5 min read

What I learnt from my children’s savings accounts – a father’s tale

Having children teaches you a lot about money. Or, as is often the case, your lack of it – as I’m sure many parents would agree. But fortunately, since becoming a parent almost eight years ago, I’ve learned a valuable lesson about how long-term saving and investment works.

Girl looking at coins

Child Trust Funds and Junior ISAs

Just over a decade ago the government introduced the Child Trust Fund. This tax-efficient savings scheme also paid parents a £250 initial bonus. Although the Child Trust Fund (CTF) was brought in in 2005, it covered children who had been born as early as 1 September 2002.

The aim of the scheme was to encourage parents to build upon their initial £250 and generate a nest-egg that would help their son or daughter cover the cost of university tuition fees, for example. Or take their first steps on the property ladder after they turned 18. CTFs were phased out by the coalition government that took power in 2010 and were replaced by Junior ISAs the following year. These offered the same tax benefits without the initial bonus payment.

By a matter of weeks, my son managed to qualify for the £250 bonus, so our family had every incentive to take his Child Trust Fund seriously. As well as thinking about how it would be invested – in shares or cash, or a mixture of the two – we also had to decide how much money we’d be able to set aside each month to build the fund up. After all, while the £250 initial payment was very welcome, we knew it wouldn’t be much use on its own.

The earlier the better

From the start, and with some help from my son’s grandparents, we have managed to put £100 a month aside for his future. Of course, not everyone will be able to afford this much, and others will find it easier to put two or three times that amount aside. But the important bit is making it a habit. By setting up a standing order to your child’s CTF or Junior ISA, the money comes out of your account automatically, along with your mortgage and utility bills, each month. And with a bit of luck you will barely notice it has gone.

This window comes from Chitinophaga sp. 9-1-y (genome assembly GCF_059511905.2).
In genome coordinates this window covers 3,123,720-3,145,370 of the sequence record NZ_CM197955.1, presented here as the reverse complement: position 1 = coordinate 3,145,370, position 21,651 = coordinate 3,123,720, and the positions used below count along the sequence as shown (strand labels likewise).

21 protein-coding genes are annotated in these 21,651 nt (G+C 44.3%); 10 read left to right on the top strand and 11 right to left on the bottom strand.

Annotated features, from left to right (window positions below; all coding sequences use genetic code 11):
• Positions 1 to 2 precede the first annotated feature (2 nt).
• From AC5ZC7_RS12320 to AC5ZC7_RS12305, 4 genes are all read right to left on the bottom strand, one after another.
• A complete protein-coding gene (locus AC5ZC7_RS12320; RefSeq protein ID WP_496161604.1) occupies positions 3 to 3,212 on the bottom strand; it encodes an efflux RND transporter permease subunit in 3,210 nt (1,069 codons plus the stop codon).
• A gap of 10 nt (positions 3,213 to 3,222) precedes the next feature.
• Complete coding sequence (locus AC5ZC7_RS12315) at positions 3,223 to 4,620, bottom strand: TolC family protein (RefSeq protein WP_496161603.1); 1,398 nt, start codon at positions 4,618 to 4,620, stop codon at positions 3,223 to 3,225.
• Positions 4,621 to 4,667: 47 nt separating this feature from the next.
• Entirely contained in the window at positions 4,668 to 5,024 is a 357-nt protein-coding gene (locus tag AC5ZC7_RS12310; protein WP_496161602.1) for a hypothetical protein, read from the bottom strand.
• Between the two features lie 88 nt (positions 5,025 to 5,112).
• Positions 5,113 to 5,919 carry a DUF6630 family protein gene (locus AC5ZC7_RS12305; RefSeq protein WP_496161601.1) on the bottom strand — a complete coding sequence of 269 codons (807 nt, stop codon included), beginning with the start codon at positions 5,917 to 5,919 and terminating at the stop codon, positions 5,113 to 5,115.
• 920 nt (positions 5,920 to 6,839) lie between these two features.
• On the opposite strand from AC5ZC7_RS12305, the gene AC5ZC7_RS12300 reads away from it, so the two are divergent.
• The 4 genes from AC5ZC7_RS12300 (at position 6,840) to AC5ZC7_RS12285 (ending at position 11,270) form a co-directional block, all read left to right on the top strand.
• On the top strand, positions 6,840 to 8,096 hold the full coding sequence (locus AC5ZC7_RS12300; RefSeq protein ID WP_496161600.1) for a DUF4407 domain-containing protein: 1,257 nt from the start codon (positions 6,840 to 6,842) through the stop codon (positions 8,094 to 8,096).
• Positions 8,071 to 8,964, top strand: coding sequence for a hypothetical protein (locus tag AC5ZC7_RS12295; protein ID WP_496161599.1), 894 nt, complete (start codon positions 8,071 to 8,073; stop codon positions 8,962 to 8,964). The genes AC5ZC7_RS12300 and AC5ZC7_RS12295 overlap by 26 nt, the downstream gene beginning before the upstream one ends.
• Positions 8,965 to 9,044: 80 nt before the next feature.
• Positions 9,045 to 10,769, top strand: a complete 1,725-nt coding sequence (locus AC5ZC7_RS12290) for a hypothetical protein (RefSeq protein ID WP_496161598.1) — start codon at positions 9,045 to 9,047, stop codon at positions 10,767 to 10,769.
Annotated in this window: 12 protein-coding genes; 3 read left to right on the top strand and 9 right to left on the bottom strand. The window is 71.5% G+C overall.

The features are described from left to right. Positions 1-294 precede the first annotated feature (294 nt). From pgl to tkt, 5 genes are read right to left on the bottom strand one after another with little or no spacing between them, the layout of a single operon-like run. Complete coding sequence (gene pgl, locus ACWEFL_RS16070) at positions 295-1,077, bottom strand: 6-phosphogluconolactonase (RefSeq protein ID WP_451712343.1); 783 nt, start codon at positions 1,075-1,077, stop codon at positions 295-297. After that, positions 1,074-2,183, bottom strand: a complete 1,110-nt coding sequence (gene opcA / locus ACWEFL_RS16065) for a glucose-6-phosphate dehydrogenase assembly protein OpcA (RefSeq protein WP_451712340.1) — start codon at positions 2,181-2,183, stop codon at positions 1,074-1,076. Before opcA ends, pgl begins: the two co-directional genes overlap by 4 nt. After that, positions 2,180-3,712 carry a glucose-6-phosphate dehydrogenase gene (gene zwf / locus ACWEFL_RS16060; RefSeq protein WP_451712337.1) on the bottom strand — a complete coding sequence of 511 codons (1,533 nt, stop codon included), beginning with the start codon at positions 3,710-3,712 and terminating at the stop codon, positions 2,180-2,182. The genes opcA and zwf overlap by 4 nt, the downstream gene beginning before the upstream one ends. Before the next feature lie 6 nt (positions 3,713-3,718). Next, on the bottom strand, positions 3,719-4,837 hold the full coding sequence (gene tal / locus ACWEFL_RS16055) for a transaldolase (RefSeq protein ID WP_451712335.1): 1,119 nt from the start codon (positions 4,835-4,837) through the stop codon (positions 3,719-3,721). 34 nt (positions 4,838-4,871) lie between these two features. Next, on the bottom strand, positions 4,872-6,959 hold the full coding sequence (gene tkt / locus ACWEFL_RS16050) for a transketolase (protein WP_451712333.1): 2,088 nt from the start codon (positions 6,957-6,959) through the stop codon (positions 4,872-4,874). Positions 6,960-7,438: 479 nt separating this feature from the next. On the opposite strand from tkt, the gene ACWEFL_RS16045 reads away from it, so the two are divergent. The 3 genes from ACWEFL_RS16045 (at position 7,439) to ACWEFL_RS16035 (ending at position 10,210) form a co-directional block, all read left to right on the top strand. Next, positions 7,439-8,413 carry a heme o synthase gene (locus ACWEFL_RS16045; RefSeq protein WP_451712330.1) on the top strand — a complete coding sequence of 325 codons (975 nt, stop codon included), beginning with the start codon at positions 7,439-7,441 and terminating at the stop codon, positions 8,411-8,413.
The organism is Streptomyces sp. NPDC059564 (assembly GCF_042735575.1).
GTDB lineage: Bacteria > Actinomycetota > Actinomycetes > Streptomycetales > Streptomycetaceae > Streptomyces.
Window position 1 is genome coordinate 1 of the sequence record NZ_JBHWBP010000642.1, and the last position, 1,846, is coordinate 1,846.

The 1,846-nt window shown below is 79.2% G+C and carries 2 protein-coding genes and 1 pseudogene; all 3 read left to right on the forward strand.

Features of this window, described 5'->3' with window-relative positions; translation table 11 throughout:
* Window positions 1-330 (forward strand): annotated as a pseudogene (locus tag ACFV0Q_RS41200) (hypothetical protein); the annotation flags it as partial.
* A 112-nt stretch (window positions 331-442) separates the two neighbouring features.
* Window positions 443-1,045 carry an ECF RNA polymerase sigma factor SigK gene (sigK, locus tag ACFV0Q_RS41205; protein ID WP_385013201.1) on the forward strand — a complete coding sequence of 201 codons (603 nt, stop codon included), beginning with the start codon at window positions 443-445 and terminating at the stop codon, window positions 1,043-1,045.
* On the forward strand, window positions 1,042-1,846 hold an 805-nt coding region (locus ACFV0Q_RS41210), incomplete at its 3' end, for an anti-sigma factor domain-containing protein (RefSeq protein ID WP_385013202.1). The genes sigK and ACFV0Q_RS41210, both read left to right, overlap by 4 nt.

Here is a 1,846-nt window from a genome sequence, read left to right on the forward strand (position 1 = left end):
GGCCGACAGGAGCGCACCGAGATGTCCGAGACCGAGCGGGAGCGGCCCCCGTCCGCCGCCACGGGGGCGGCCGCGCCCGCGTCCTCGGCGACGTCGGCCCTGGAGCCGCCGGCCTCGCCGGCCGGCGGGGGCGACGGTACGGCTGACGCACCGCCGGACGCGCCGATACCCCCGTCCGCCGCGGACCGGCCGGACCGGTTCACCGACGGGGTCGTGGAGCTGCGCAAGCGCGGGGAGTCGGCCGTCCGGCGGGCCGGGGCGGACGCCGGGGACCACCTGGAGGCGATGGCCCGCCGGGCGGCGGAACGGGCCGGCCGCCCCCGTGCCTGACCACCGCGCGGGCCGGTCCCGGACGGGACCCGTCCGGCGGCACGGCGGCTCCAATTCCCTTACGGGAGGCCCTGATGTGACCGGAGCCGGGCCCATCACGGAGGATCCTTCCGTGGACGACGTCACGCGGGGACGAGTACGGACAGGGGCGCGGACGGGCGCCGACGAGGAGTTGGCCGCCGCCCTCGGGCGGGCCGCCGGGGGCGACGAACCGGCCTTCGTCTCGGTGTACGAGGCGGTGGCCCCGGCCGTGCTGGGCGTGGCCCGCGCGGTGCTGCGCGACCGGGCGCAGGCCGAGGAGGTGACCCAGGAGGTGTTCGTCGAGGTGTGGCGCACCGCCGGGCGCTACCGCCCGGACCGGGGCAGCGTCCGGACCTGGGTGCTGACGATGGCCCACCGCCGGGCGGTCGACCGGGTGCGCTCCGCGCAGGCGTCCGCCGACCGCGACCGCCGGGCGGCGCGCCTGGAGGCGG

There are still more than 10 years until my son will become eligible to withdraw the money in his fund. But even at this relatively early stage, the impact of saving a regular sum from a young age is apparent. Thanks also to the returns that have been generated by the stock market over the past few years, especially when compared to cash, my son is well on his way to a fund that will be able to substantially soften the blow of paying for university, for example, or finding a deposit on a first home.

Investing in stocks and shares may be a higher risk, however it offers the potential for better returns. This is especially true over a longer period of time, such as with the life of a Junior ISA or Child Trust Fund. But remember that past performance is not a guarantee of future performance. Due to market fluctuations the value of your investment may go down as well as up.

Top takeaways

So this is what I’ve learned from my experience with Child Trust Funds and Junior ISAs:

  1. It’s vital to force yourself to start saving as soon as your child is born. If you don’t do it there and then, there’s a chance you won’t get round to it for a year or two – or even longer. Compound growth is a real thing: the earlier you start, the more its effects are amplified.
  2. Set up a standing order to pay into your child’s account as much as you can realistically and comfortably afford. If you rely on contributing manually every month, you’re bound to miss some payments every now and again.
  3. Remember you’re saving for the long-term – around 18 years at least. Putting your money into shares or investment funds may be more risky than cash, but the potential returns are considerably higher. Just be aware that your investment may go down as well as up.
  4. Enlist grandparents’ help. Ask if they can contribute every month as well, even if it is in lieu of birthday or Christmas presents. Your kids will thank you for it, eventually.
  5. Teach your children how to handle money. Over the next few years a new generation of youngsters are going to get access to thousands of pounds, in many cases, the moment they turn 18. At that moment it’s legally their money to do with as they wish. It is vitally important that they are financially literate when this happens.

Written by Chris Torney – Financial Journalist

Note: Whilst we take care to ensure Talking Finance content is accurate at the time of publication, individual circumstances can differ so please don’t rely on it when making financial decision. The opinions expressed within this blog are those of the author and not necessarily of OneFamily.